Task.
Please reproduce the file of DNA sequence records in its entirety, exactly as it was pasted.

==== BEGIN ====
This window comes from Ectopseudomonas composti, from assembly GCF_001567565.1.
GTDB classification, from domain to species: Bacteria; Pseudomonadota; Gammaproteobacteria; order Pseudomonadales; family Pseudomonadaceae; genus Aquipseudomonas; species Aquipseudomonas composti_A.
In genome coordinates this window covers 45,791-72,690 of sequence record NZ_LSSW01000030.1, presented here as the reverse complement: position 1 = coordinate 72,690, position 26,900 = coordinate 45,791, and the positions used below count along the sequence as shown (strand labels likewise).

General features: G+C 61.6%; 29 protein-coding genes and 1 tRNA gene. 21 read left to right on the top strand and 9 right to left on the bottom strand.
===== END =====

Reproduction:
This window comes from Ectopseudomonas composti, from assembly GCF_001567565.1.
GTDB classification, from domain to species: Bacteria; Pseudomonadota; Gammaproteobacteria; order Pseudomonadales; family Pseudomonadaceae; genus Aquipseudomonas; species Aquipseudomonas composti_A.
In genome coordinates this window covers 45,791-72,690 of sequence record NZ_LSSW01000030.1, presented here as the reverse complement: position 1 = coordinate 72,690, position 26,900 = coordinate 45,791, and the positions used below count along the sequence as shown (strand labels likewise).

General features: G+C 61.6%; 29 protein-coding genes and 1 tRNA gene. 21 read left to right on the top strand and 9 right to left on the bottom strand.